Queen Elizabeth II passed away in her sleep on Sept. 8, 2022, following her 70-year reign as the United Kingdom’s longest serving monarch. Whether this development has been perceived as a great tragedy, a moment of indifference or a chance for criticism, it is undeniable that the Queen’s death marked the end of a relevant and long-lasting reign, the impact of which has been felt even in America. But why exactly do the Queen, and the British monarchy she represented, take up so much space in the American psyche?
From “Harry Potter” and Shakespeare, to red telephone booths and the ever-romanticized British accent, the United States has wholeheartedly accepted a number of iconic symbols of British culture. While escapism and romanticization play a part in the American public’s devouring of royal drama, could there be an aspect of the British monarchy that parallels a greater American desire?
The monarch is an apolitical figure who must “remain strictly neutral with respect to political matters” during their reign. Consequently, most of the monarch’s duties are merely ceremonial, and the monarchy functions as a unifier during divisive periods representing a common entity British citizens can rally around. The United Kingdom’s very identity is tied to its monarchy and historical image. The American equivalent of this kind of unifying factor could be the democratic ideals this country was founded on, but even that bedrock value is widely debated in today’s polarized political sphere.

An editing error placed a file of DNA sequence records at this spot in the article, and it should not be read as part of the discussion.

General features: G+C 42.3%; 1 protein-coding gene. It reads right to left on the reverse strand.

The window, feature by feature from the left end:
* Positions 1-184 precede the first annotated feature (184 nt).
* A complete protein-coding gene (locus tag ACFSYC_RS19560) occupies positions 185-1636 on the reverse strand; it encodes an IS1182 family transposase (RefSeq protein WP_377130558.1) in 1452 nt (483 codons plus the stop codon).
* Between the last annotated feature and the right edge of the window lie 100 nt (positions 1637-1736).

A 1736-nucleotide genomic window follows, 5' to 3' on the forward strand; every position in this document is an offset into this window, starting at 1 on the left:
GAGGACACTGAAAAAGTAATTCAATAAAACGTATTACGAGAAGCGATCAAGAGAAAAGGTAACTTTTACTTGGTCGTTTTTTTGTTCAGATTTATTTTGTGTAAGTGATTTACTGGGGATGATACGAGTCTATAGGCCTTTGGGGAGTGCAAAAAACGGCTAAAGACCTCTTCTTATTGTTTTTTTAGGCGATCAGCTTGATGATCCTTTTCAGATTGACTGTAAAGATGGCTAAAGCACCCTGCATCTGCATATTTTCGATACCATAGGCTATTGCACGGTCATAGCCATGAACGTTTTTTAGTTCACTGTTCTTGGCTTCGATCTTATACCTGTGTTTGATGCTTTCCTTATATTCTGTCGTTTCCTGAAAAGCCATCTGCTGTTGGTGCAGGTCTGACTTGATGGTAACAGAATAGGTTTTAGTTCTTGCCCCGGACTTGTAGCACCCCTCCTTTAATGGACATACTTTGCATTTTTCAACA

The United States and its citizens — without a monarchy to rally around — crave stability and cooperation on a national scale. This could explain the American obsession with the monarchy, but reactions to the queen’s death have been notably mixed. While some Americans have openly expressed their sadness at the Queen’s death, some have rejoiced at her death due to her complicity in colonization. With this sentiment in mind, it is important to remember that while Queen Elizabeth II did represent the U.K. during her reign, she is not solely responsible for the country’s actions and her death does not spell the end of the country’s colonial history.
When looking at her reign in its totality, the Queen’s death represents the end of a historically significant reign, 67% of Americans oppose America having a monarchy. From the highly divisive American reactions to the queen’s passing, it is clear that Americans on the whole view the Queen and her Royal Family more as cultural icons than political ones.
In the United Kingdom, it is considered highly inappropriate for members of the Royal Family to express political opinions. Despite the British public viewing a partisan monarch as improper, over one-third of polled Americans believe that British royals should make public political statements.
The disparity between how Americans and citizens of the U.K. perceive their public figures’ politics highlights an important distinction between the two nations. In America, it is difficult to conjure a figure akin to the queen in sociocultural influence and historical precedence. Even nominally apolitical figures are politicized in the U.S., as seen with Dr. Anthony Fauci in 2020. Although Fauci’s role as chief medical officer throughout the COVID-19 pandemic was intended to offer universal advice, his opinions quickly became politically polarizing. In December 2021, Dr. Fauci’s approval rating among Democrats was 85% and just 19% among Republicans.